The event is being organised by Dr Chris Routledge who is head of Continuing Education, English Language and Literature, at Liverpool University, in association with the Lake District National Park and the Arthur Ransome Trust. Also supporting the reading are Stephen and Janine Sykes who live at Hill Top, Ransome’s last home in the Lake District.

It will mark the end of a summer-long exhibition at the Ruskin Museum in Coniston about Ransome, Russia and storytelling.

Dr Routledge, a great fan of Arthur Ransome, previously organised a marathon reading of Moby Dick at the Merseyside Maritime Museum; a much longer novel, that event took three days.

“It seems an appropriate way to celebrate the life and work of Ransome,” he said. “We are delighted that the Lake District National Park  has offered their site at the Coniston Boating Centre on the lake shore. And our partners at the Arthur Ransome Trust are providing marquees to keep our readers and visitors under canvas, in true Swallows and Amazons fashion.”

chris-reading-moby-dick

Dr Routledge’s 13 year old daughter Caitlin will be one of the younger readers, along with Elizabeth Kaye, the 11 year old daughter of Jonathan and Caroline Kaye, owners of Windermere’s Cedar Manor Hotel, who are avid fans of the Ransome stories.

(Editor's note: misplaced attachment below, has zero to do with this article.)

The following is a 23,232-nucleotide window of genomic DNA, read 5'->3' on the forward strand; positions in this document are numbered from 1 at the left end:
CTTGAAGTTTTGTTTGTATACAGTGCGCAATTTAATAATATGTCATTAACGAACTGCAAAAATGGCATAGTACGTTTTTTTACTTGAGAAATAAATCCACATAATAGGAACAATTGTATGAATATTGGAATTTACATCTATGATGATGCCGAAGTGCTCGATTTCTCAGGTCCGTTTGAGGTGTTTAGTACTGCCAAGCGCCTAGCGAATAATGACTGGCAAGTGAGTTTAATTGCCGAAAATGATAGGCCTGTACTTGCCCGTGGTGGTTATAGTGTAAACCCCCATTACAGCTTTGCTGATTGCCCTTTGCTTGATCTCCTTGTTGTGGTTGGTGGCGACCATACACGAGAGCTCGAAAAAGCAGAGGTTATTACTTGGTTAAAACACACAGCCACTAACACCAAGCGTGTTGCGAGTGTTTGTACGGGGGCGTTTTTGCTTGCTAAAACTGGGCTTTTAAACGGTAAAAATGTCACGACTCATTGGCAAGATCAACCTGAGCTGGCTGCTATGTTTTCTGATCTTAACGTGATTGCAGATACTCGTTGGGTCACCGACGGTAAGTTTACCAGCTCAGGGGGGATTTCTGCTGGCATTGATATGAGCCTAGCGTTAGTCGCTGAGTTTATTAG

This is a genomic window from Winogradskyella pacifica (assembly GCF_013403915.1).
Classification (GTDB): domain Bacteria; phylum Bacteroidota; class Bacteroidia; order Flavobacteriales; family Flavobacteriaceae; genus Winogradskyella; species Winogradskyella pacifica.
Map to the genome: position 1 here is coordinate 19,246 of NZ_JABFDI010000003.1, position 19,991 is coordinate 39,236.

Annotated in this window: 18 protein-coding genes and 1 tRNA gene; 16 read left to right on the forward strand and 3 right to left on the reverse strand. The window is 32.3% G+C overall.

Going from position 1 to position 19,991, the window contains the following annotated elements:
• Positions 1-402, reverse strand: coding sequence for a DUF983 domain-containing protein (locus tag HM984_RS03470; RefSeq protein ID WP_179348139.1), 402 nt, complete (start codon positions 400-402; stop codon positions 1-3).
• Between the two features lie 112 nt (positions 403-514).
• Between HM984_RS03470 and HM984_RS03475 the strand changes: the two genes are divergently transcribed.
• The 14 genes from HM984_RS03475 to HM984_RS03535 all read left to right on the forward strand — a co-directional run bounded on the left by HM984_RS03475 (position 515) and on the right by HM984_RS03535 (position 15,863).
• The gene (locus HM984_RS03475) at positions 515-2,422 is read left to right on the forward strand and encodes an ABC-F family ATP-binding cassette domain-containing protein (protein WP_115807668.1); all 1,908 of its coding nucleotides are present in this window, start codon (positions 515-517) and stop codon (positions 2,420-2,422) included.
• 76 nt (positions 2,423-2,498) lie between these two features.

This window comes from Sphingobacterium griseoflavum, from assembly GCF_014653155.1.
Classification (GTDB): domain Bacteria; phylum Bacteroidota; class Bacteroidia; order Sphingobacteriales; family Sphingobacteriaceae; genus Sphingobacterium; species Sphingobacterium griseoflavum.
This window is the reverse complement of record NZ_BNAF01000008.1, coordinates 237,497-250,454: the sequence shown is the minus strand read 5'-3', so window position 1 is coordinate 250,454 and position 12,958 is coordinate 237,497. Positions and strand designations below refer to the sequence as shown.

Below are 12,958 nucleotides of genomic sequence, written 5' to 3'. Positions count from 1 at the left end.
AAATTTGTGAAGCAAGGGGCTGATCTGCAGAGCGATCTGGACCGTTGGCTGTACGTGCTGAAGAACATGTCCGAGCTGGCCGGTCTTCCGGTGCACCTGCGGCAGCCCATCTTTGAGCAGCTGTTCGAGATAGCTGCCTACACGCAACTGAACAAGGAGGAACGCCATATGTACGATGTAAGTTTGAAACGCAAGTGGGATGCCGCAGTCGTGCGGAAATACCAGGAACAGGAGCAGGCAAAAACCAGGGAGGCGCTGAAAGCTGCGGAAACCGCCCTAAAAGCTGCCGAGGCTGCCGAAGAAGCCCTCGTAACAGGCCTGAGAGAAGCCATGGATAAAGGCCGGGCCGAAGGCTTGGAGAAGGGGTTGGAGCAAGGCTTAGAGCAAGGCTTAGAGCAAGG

Also taking part is Becky Heaton Cooper, director of the Heaton Cooper Studio, who is currently reading Swallows and Amazons to her six year old twins Alfie and Ophelia. “They love the book. They’ve not yet sailed, but we’ve paddled in a Canadian canoe to ‘Wild Cat Island’ on Coniston, so they identify with all the adventures,” said Becky.

“We have a remarkable literary and artistic heritage here in the Lakes and it is a pleasure to connect our family of artists with one of the great writers.”

Among the celebrity readers who have signed up are 14 year old actor Hannah Jayne Thorp, who played the part of Peggy in last year’s film version of Swallows and Amazons. The screenplay writer of that film, Andrea Gibb, will also read a chapter, along with Christina Hardyment, author of several Ransome-related books and senior executor for the Arthur Ransome Literary Estate.

hannah-as-peggy